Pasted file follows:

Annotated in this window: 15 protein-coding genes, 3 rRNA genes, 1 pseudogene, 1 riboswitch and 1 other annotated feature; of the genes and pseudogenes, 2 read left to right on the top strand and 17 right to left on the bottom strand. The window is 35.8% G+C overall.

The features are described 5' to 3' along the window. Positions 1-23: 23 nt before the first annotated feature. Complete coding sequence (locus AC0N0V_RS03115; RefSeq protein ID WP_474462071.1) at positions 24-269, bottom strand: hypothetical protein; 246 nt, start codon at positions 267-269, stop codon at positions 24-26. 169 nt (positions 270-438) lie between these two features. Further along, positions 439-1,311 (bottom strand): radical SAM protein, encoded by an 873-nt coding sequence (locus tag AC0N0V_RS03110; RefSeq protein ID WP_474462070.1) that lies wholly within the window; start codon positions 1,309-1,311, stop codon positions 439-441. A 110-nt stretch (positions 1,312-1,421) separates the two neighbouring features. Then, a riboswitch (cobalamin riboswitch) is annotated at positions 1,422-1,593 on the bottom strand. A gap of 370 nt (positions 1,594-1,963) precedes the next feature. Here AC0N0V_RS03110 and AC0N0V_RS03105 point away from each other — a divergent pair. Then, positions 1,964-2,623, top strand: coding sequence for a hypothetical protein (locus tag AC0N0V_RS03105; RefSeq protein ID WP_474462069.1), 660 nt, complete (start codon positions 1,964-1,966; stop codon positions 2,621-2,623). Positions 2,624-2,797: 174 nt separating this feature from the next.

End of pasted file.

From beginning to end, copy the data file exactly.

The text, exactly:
Annotated in this window: 15 protein-coding genes, 3 rRNA genes, 1 pseudogene, 1 riboswitch and 1 other annotated feature; of the genes and pseudogenes, 2 read left to right on the top strand and 17 right to left on the bottom strand. The window is 35.8% G+C overall.

The features are described 5' to 3' along the window. Positions 1-23: 23 nt before the first annotated feature. Complete coding sequence (locus AC0N0V_RS03115; RefSeq protein ID WP_474462071.1) at positions 24-269, bottom strand: hypothetical protein; 246 nt, start codon at positions 267-269, stop codon at positions 24-26. 169 nt (positions 270-438) lie between these two features. Further along, positions 439-1,311 (bottom strand): radical SAM protein, encoded by an 873-nt coding sequence (locus tag AC0N0V_RS03110; RefSeq protein ID WP_474462070.1) that lies wholly within the window; start codon positions 1,309-1,311, stop codon positions 439-441. A 110-nt stretch (positions 1,312-1,421) separates the two neighbouring features. Then, a riboswitch (cobalamin riboswitch) is annotated at positions 1,422-1,593 on the bottom strand. A gap of 370 nt (positions 1,594-1,963) precedes the next feature. Here AC0N0V_RS03110 and AC0N0V_RS03105 point away from each other — a divergent pair. Then, positions 1,964-2,623, top strand: coding sequence for a hypothetical protein (locus tag AC0N0V_RS03105; RefSeq protein ID WP_474462069.1), 660 nt, complete (start codon positions 1,964-1,966; stop codon positions 2,621-2,623). Positions 2,624-2,797: 174 nt separating this feature from the next.